The idea that there are drastic inequalities of medical resources between developed and undeveloped nations is not a new idea to emerge in global health. It is an issue that is not only almost universally agreed upon, but also documented and addressed in a variety of fashions. In the paper ‘Ethics and Governance of Global Health Inequalities’, author Ruger provides some bleak statistics: “Global health inequalities are wide and growing: a child born today in Afghanistan is 75 times as likely to die by age 5 years as a child born in Singapore. A girl born in Sierra Leone can expect to live 50 fewer years, on average, than her Japanese counterpart. The number of African children at risk of dying is 35% higher today than it was 10 years ago. Although the average global life expectancy has increased by 20 years over the past five decades, the poorest countries have been left behind.” In Improvising Medicine, author Julie Livingston documents these inequalities in stark clarity by telling the story of an oncology ward in Botswana. The doctors and nurses who work in the ward not only have very little medical equipment and treatment, they are also severely understaffed. Although these inequalities exist, the underlying causes of them are not so easily apparent. In addition, it is not certain how to change them in a favorable way.
How did these inequalities in medicine arise? Are they solely due to differences in socioeconomic status? Does the privatization of healthcare exacerbate these inequalities? Could be due to the fact that we as a global society place more value in some lives than others? As I attempt to explore each of these questions, keep in mind that the inequalities in medical resources are not only on a country to country basis. There are also inequalities between states, between towns, and between individuals.
In Improvising Medicine, the author uses case studies to explore the level of care provided in countries that have universal care compared to those where the medical industry is privatized. Although the level of care at the oncology clinic in Botswana (where they have universal healthcare) was significantly lower than in the US, the Batswana that arrived at ward fared better than their Zimbabwe counterparts, who at many times couldn’t afford the treatments.
Another way inequalities in medical resources can exist for so long is the differential values placed on human life. In the book ‘In the Company of the Poor’, Paul Farmer makes the encompassing statement, “The idea that some lives matter less is the root of all that’s wrong in the world”. This different valuing of human lives is apparent not only in the severe inequalities of medical resources but also when it comes to our response to large scale global health issues.
For example, during the Ebola outbreak last year, the WHO declared it a “public health emergency of international concern” on August 8th 2014, after there were already 1,779 infections, and 961 deaths. Had these deaths been majorly Americans rather than Africans, would we have spurred our reaction to the epidemic sooner? In fact, when only one or two Americans were infected with Ebola, the nation watched their cases very closely, and knew their individual stories, while the many deaths of Africans were little more than statistics and numbers in a chart.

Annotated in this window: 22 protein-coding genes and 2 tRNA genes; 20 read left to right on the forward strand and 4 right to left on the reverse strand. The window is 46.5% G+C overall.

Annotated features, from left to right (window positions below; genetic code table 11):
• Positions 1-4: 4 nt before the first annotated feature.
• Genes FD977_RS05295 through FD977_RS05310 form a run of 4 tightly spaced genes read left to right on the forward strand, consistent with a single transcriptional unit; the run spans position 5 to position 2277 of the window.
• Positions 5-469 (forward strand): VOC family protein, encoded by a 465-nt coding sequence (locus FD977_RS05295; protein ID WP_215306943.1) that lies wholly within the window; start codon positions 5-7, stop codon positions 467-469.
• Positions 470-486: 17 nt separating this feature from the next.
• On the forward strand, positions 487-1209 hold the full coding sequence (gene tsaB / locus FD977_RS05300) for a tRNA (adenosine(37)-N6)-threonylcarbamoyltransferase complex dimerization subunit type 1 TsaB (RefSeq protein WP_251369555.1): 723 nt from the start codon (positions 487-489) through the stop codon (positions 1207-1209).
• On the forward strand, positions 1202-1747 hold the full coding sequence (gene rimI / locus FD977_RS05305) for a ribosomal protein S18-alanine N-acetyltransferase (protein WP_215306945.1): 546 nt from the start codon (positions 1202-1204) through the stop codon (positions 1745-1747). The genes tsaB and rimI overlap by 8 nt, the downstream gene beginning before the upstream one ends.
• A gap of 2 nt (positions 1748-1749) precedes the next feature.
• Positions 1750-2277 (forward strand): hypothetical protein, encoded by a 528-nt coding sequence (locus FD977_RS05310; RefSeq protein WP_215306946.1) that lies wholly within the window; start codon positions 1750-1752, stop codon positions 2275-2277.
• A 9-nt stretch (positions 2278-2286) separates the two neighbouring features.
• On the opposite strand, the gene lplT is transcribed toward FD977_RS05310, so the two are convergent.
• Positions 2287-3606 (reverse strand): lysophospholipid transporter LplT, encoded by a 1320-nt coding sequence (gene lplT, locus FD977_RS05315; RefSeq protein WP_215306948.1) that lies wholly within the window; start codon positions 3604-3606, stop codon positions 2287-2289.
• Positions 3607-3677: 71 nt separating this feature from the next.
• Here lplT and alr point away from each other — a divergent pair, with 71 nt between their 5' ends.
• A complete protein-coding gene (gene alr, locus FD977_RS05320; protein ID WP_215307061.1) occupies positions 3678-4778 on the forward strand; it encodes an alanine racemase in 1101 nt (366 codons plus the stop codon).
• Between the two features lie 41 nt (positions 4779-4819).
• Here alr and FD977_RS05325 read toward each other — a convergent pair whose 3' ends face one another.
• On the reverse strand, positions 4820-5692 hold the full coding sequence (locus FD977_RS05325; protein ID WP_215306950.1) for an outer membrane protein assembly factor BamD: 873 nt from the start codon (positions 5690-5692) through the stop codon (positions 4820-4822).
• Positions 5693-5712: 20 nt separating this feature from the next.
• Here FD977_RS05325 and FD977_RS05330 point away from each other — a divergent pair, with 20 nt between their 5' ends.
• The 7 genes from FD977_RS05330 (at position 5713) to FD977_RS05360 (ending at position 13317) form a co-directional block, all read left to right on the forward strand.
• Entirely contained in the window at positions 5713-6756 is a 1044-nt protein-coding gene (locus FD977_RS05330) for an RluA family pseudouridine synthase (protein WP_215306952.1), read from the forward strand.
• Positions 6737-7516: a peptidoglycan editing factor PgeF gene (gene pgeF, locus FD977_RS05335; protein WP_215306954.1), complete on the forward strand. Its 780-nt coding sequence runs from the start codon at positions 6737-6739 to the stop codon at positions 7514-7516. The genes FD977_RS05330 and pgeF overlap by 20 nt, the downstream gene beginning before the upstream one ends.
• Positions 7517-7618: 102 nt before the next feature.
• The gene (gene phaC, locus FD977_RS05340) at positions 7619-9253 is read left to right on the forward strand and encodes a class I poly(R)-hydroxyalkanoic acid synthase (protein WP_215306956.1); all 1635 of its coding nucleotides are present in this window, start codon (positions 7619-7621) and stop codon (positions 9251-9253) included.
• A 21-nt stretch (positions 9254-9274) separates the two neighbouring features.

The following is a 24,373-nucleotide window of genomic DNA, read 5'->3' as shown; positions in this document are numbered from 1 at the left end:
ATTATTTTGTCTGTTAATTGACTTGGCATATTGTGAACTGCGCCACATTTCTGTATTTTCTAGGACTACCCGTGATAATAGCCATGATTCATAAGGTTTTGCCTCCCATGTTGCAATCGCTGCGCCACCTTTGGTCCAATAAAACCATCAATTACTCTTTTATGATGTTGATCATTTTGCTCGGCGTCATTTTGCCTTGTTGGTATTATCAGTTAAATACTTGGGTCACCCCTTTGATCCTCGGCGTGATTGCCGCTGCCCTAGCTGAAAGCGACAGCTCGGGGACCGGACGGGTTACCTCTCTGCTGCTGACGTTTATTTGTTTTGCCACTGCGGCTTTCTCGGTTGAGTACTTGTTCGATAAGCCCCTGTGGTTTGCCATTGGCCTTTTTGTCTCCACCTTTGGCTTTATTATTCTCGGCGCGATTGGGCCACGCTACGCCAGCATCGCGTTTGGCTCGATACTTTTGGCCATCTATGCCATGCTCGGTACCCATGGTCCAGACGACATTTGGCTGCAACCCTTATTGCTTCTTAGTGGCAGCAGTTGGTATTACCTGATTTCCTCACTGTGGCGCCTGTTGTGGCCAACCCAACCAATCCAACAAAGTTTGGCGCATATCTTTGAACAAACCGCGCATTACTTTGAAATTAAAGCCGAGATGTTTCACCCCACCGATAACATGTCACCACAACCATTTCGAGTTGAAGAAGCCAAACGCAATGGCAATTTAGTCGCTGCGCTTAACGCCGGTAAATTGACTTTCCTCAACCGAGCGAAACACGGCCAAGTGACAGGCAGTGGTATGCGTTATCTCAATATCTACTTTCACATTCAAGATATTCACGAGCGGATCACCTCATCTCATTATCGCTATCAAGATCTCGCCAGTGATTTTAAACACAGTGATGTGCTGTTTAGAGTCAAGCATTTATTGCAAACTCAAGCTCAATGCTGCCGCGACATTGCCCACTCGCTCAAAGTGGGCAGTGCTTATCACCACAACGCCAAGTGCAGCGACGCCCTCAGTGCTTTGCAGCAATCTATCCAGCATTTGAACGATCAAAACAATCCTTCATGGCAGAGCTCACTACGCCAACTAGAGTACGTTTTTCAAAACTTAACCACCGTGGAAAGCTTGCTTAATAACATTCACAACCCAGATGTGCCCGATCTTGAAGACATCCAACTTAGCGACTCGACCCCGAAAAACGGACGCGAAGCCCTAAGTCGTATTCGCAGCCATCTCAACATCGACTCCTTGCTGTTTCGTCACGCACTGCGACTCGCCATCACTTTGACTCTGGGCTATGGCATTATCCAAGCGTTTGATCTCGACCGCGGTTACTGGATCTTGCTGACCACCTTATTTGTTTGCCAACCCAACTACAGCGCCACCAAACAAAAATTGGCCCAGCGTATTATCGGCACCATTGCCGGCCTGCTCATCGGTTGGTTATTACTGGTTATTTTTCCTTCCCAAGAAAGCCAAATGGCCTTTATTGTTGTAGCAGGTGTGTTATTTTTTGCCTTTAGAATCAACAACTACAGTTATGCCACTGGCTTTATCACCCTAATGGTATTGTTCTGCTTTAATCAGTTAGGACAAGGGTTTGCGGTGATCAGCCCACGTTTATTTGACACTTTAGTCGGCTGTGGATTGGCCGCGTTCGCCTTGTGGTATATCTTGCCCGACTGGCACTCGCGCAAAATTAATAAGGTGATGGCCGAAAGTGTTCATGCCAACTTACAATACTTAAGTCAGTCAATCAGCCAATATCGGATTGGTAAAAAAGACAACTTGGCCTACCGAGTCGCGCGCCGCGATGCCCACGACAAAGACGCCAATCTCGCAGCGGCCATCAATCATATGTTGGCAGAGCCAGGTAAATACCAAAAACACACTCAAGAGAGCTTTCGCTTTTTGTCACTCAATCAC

So what can we do to alleviate these inequalities in medical resources? Should the whole global health system be completely changed to account for these inequalities? Or is humanitarian aid enough?
These questions are not easily answered. In the essay ‘Governance of Global Health Inequalities’, the author proposes a universal healthcare system that would not only encompass nations but the world as a whole. He called for a mass redistribution of medical resources. For this distribution to occur, he relied on people’s morals and good heartedness, rather than coercion.
Although his method sounds ideal, it’s hard to tell how realistic or feasible it actually is. Many people would most likely object to having any of their medical resources taken away from them after they are already used to having them, even if they are going to people who have virtually no medical resources. However, on the other hand I don’t think humanitarian aid is quite enough either. Humanitarian aid only goes so far as to help individuals who are in need of help in the present, but does not extend to drastically alter the health system in any way.
There are no simple answers to these questions. Although the path to take is not clear, there is no uncertainty that these inequalities must be abolished if there is going to be real, large scale improvement in global health.
Griffin, Michael, and Jennie Weiss. Block. In the Company of the Poor: Conversations between Dr. Paul Farmer and Fr. Gustavo Gutierrez. N.p.: n.p., n.d. Print.
Livingston, Julie. Improvising Medicine: An African Oncology Ward in an Emerging Cancer Epidemic. Durham: Duke UP, 2012. Print.
Ruger, J. P. “Ethics and Governance of Global Health Inequalities.” Journal of Epidemiology and Community Health. BMJ Group, n.d. Web. 01 Oct. 2015.
Schnirring, Lisa. “WHO Declares Ebola a Public Health Emergency.” CIDRAP Center for Infectious Disease Research and Policy CONNECT WITH US Newsletter Signup Facebook Linked In Twitter Email Alerts Contact Us MAIN MENU Main Menu. CIDRAP News, 8 Aug. 2014. Web. 1 Oct. 2015.